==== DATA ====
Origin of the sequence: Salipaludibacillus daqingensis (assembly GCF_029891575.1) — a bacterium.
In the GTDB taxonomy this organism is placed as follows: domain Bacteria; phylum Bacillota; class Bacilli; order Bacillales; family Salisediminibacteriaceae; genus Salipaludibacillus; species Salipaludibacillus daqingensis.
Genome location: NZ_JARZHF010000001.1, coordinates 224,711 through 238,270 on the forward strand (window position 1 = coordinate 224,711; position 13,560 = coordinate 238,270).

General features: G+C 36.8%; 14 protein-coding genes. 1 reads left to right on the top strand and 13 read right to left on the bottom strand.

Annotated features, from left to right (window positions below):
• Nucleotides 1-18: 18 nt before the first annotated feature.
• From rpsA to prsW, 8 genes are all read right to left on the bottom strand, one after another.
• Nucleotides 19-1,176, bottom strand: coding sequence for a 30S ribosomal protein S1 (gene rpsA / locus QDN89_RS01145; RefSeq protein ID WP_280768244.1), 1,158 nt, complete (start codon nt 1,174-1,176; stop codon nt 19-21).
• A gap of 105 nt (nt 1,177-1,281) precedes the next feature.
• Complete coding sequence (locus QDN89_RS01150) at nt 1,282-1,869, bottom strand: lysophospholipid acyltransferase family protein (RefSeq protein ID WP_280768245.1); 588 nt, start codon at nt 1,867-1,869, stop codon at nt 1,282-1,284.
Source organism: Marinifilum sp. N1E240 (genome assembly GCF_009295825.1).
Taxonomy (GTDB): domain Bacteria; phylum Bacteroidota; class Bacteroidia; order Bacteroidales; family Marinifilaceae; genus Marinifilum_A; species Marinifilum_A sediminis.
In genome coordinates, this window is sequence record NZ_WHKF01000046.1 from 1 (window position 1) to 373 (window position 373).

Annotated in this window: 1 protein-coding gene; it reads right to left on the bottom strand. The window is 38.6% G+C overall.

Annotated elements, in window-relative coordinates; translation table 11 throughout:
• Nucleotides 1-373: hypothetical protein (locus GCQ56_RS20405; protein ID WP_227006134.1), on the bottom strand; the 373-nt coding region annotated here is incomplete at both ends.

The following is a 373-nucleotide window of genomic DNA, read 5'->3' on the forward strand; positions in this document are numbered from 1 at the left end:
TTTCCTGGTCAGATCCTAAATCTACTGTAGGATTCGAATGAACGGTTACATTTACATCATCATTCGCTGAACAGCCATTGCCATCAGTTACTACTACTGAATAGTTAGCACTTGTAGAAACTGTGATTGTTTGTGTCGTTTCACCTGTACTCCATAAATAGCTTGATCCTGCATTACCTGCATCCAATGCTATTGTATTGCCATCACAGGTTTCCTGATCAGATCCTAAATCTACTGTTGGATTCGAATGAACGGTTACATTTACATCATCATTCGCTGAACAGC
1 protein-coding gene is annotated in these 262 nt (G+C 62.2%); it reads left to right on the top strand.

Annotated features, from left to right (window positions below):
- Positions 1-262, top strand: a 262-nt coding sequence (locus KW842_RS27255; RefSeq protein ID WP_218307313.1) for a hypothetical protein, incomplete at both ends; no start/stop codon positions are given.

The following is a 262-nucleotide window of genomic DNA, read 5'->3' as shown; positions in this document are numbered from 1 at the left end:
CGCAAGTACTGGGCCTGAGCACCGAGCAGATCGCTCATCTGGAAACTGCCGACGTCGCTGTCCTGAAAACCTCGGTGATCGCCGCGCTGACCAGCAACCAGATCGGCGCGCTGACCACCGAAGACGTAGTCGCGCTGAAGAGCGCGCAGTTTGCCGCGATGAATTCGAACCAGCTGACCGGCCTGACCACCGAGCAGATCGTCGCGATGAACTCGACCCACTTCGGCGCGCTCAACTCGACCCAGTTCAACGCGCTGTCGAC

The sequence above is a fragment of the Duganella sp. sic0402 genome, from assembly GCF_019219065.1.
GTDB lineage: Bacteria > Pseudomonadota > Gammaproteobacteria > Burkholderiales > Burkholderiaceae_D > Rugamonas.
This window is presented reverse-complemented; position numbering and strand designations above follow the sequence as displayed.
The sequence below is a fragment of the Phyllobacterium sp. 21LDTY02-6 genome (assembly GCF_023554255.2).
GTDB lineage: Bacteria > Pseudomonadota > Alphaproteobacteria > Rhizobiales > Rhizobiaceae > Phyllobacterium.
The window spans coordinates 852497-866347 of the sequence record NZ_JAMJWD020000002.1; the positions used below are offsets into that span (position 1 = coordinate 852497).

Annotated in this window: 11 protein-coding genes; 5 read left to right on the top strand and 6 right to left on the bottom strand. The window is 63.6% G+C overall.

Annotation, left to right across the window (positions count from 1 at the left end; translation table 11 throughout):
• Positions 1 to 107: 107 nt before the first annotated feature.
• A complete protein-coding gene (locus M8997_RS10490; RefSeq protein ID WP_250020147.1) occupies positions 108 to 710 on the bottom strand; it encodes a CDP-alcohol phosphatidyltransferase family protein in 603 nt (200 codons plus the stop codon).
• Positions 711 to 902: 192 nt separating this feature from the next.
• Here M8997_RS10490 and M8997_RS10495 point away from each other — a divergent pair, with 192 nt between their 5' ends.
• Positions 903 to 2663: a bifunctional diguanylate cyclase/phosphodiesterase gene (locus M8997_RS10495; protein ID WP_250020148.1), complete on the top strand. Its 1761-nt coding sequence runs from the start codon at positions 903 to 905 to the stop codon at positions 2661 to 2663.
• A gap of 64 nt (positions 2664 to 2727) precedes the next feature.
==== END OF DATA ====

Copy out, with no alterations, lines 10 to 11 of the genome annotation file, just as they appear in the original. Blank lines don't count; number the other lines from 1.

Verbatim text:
• Complete coding sequence (locus QDN89_RS01150) at nt 1,282-1,869, bottom strand: lysophospholipid acyltransferase family protein (RefSeq protein ID WP_280768245.1); 588 nt, start codon at nt 1,867-1,869, stop codon at nt 1,282-1,284.
Source organism: Marinifilum sp. N1E240 (genome assembly GCF_009295825.1).